Anna Jonsson (Sweden) 1; Caroline Weidbo (Sweden) 1; Magnus Rödin (Sweden) 1; Jacob Von Oelreich (Sweden) 1; Aino Krunegård (Sweden) 1
1 - Swedish Meteorological and Hydrological Institute, SMHI
This presentation describes the co-creative process of developing a web-based decision support tool for municipalities in Sweden, Lathund för klimatanpassning. The project was initiated by the Swedish Meteorological and Hydrological Institute in 2017, with the objective of developing a tool relevant, manageable and user-friendly for adaptation coordinators in small municipalities (below 50,000 inhabitants). Smaller municipalities have limited resources and knowledge for approaching the issue and have difficulties finding adequate tools for practical adaptation work at the local level. We describe the co-creative process, the structure and content of the final tool. Finally, we assess the impacts of the Lathund för klimatanpassning and draw conclusions regarding the value of this type of decision support tools.
With inspiration from the Adaptation Support Tool from The European Climate Adaptation Platform and Urban Adaptation Support Tool from the Covenant of Mayors for Climate and Energy, SMHI developed a guide for how municipalities can approach and work with climate adaptation. For many smaller municipalities, this is a new and abstract issue. To ensure relevance and usability for the municipal users, 15 small municipalities were engaged in a co-creative development process. SMHI led the process but sought regular feedback from the municipalities.
The Lathund contains guidance on how to motivate, establish, analyze, identify, prioritize, implement and follow up climate adaptation work for the whole municipality. This ensures holistic analysis of climate change. The Lathund also contains materials for those who seek specific knowledge concerning their own area or sector. In March 2018, a first version of the tool was launched, and an upgraded version was launched in October 2018.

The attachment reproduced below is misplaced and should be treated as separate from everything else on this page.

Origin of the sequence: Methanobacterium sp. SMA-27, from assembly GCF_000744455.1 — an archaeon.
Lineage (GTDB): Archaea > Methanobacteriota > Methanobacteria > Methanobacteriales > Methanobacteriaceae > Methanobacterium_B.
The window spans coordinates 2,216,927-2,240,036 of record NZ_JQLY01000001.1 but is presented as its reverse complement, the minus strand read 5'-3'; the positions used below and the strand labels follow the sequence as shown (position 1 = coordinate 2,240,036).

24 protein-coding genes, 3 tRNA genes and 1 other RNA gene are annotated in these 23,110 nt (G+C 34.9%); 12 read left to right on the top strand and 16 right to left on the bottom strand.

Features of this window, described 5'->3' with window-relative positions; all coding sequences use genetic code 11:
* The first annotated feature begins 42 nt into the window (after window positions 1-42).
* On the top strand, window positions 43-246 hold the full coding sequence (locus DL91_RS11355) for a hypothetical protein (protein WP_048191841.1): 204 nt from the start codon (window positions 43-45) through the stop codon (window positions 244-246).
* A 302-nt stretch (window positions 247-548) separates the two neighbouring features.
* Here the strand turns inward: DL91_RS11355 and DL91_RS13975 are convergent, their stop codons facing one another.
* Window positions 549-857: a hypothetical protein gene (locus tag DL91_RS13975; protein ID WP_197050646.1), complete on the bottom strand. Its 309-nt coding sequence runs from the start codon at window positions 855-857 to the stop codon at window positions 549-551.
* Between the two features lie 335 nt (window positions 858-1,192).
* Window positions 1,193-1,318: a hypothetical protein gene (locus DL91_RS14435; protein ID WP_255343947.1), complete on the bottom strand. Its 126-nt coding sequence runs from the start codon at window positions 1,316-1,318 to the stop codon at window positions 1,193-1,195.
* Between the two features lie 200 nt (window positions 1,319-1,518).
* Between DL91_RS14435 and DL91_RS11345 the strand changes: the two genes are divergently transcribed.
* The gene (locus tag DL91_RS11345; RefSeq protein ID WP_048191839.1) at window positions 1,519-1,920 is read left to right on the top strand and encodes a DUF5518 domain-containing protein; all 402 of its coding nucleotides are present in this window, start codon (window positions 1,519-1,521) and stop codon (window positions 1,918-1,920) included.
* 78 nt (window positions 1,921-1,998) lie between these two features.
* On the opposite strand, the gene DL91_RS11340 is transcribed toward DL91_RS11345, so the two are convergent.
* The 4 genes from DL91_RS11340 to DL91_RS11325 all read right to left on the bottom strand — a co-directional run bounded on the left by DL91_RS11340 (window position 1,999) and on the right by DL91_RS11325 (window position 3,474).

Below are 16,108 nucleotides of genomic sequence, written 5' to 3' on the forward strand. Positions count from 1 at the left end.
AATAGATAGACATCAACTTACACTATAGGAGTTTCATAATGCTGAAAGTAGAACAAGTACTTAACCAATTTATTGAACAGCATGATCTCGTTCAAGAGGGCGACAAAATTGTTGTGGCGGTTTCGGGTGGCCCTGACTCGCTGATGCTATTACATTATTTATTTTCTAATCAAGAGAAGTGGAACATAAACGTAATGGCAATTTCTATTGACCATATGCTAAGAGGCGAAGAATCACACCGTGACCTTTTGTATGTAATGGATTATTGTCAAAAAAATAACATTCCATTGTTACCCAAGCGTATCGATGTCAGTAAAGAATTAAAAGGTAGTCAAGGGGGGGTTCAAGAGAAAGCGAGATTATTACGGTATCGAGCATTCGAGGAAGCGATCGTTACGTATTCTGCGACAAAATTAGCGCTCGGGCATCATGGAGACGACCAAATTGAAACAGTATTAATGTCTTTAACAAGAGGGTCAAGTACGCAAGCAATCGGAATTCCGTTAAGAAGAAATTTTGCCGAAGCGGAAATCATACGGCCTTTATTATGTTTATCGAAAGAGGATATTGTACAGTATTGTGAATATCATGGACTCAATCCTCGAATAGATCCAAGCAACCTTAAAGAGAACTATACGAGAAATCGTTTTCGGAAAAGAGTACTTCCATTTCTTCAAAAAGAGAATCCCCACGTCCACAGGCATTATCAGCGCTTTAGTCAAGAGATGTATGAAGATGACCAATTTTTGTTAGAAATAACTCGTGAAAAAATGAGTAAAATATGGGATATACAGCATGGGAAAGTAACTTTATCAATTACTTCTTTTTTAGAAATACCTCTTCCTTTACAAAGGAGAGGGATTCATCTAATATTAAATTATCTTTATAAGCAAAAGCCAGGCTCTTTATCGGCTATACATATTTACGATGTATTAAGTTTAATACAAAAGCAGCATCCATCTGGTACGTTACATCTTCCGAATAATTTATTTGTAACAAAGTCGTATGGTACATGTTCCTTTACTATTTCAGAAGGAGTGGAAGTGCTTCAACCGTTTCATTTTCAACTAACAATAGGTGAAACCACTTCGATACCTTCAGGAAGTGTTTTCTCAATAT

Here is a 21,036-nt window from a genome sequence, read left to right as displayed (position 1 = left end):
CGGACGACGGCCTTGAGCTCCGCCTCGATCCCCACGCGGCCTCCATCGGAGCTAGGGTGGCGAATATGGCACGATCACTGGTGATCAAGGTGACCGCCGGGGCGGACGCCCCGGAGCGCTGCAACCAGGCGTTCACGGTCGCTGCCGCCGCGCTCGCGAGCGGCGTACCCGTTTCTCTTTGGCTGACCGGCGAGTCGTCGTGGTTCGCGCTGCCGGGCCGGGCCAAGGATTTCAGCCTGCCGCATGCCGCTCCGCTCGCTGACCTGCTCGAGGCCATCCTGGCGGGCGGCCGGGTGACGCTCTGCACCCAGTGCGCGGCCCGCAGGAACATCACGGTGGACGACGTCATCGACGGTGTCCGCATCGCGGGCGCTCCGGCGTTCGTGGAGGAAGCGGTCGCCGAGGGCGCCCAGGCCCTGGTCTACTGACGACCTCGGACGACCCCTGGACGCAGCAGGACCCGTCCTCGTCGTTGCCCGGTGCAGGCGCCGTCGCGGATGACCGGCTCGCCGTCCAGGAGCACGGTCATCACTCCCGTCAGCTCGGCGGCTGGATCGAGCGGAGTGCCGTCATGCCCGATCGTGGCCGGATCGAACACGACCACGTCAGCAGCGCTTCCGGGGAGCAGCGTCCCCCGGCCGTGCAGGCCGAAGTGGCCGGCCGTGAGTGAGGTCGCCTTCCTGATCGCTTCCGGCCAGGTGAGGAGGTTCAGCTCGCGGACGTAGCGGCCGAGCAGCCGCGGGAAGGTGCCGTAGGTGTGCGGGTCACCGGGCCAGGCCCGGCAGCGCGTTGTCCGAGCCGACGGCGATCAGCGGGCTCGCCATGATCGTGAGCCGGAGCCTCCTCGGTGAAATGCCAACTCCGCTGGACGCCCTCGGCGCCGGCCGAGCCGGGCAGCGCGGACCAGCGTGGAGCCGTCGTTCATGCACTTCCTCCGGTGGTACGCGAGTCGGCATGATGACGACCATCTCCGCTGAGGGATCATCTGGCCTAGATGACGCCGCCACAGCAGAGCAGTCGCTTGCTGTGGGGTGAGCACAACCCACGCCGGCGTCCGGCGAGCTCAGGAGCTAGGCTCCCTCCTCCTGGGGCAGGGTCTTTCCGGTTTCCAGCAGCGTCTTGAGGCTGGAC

The tool has been warmly received by County Administrative Boards who support local governments in their work with climate adaptation, and see opportunities in using the Lathund for this. The participating municipalities are satisfied with the final product, and have all taken several steps in their own hands-on work during the process. In several municipalities, the Lathund-project has provided a tool for communicating climate change risks and the need for adaptation to local politicians. The overall impacts of the Lathund för klimatanpassning are still too early to assess. A reflection from the SMHI project group is that without the continuous dialogue with municipal representatives, the final product would have looked rather different. This project has taught us the importance of sincerely listening to the needs of end-users.